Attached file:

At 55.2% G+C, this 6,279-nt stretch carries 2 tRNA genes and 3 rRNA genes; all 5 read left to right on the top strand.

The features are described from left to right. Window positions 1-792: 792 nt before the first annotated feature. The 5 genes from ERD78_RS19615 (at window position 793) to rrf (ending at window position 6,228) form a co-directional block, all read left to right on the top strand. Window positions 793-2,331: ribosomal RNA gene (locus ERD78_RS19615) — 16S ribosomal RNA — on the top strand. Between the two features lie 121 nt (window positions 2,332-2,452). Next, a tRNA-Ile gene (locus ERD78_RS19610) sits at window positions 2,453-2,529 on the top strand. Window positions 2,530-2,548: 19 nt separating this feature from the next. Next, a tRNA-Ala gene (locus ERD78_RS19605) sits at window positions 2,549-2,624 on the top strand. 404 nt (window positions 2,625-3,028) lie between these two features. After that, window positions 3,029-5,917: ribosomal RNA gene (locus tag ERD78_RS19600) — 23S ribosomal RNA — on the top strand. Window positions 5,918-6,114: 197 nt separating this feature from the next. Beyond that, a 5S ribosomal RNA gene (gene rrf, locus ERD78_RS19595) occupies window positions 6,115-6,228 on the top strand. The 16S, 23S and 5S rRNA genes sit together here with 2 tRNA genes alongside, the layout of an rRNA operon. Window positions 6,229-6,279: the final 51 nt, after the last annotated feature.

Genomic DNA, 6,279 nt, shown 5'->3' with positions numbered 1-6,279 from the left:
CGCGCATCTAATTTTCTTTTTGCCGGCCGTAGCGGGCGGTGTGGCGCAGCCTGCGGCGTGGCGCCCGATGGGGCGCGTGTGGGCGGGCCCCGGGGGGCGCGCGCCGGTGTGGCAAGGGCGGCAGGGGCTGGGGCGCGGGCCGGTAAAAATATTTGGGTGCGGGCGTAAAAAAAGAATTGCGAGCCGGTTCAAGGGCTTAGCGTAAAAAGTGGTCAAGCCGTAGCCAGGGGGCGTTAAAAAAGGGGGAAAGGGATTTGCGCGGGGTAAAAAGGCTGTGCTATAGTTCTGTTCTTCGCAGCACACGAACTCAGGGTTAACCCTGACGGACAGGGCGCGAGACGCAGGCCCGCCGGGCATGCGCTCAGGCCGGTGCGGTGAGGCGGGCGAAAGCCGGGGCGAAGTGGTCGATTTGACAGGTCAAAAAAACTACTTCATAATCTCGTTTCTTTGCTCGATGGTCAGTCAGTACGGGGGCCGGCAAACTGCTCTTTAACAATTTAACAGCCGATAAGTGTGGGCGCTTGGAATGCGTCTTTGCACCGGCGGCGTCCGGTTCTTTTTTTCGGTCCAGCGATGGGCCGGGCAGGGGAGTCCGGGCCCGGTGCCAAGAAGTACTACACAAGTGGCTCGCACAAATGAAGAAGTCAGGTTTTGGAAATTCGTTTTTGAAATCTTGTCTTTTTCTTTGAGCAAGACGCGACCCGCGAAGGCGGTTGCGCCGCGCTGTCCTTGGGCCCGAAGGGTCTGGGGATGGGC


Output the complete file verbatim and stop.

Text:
At 55.2% G+C, this 6,279-nt stretch carries 2 tRNA genes and 3 rRNA genes; all 5 read left to right on the top strand.

The features are described from left to right. Window positions 1-792: 792 nt before the first annotated feature. The 5 genes from ERD78_RS19615 (at window position 793) to rrf (ending at window position 6,228) form a co-directional block, all read left to right on the top strand. Window positions 793-2,331: ribosomal RNA gene (locus ERD78_RS19615) — 16S ribosomal RNA — on the top strand. Between the two features lie 121 nt (window positions 2,332-2,452). Next, a tRNA-Ile gene (locus ERD78_RS19610) sits at window positions 2,453-2,529 on the top strand. Window positions 2,530-2,548: 19 nt separating this feature from the next. Next, a tRNA-Ala gene (locus ERD78_RS19605) sits at window positions 2,549-2,624 on the top strand. 404 nt (window positions 2,625-3,028) lie between these two features. After that, window positions 3,029-5,917: ribosomal RNA gene (locus tag ERD78_RS19600) — 23S ribosomal RNA — on the top strand. Window positions 5,918-6,114: 197 nt separating this feature from the next. Beyond that, a 5S ribosomal RNA gene (gene rrf, locus ERD78_RS19595) occupies window positions 6,115-6,228 on the top strand. The 16S, 23S and 5S rRNA genes sit together here with 2 tRNA genes alongside, the layout of an rRNA operon. Window positions 6,229-6,279: the final 51 nt, after the last annotated feature.

Genomic DNA, 6,279 nt, shown 5'->3' with positions numbered 1-6,279 from the left:
CGCGCATCTAATTTTCTTTTTGCCGGCCGTAGCGGGCGGTGTGGCGCAGCCTGCGGCGTGGCGCCCGATGGGGCGCGTGTGGGCGGGCCCCGGGGGGCGCGCGCCGGTGTGGCAAGGGCGGCAGGGGCTGGGGCGCGGGCCGGTAAAAATATTTGGGTGCGGGCGTAAAAAAAGAATTGCGAGCCGGTTCAAGGGCTTAGCGTAAAAAGTGGTCAAGCCGTAGCCAGGGGGCGTTAAAAAAGGGGGAAAGGGATTTGCGCGGGGTAAAAAGGCTGTGCTATAGTTCTGTTCTTCGCAGCACACGAACTCAGGGTTAACCCTGACGGACAGGGCGCGAGACGCAGGCCCGCCGGGCATGCGCTCAGGCCGGTGCGGTGAGGCGGGCGAAAGCCGGGGCGAAGTGGTCGATTTGACAGGTCAAAAAAACTACTTCATAATCTCGTTTCTTTGCTCGATGGTCAGTCAGTACGGGGGCCGGCAAACTGCTCTTTAACAATTTAACAGCCGATAAGTGTGGGCGCTTGGAATGCGTCTTTGCACCGGCGGCGTCCGGTTCTTTTTTTCGGTCCAGCGATGGGCCGGGCAGGGGAGTCCGGGCCCGGTGCCAAGAAGTACTACACAAGTGGCTCGCACAAATGAAGAAGTCAGGTTTTGGAAATTCGTTTTTGAAATCTTGTCTTTTTCTTTGAGCAAGACGCGACCCGCGAAGGCGGTTGCGCCGCGCTGTCCTTGGGCCCGAAGGGTCTGGGGATGGGC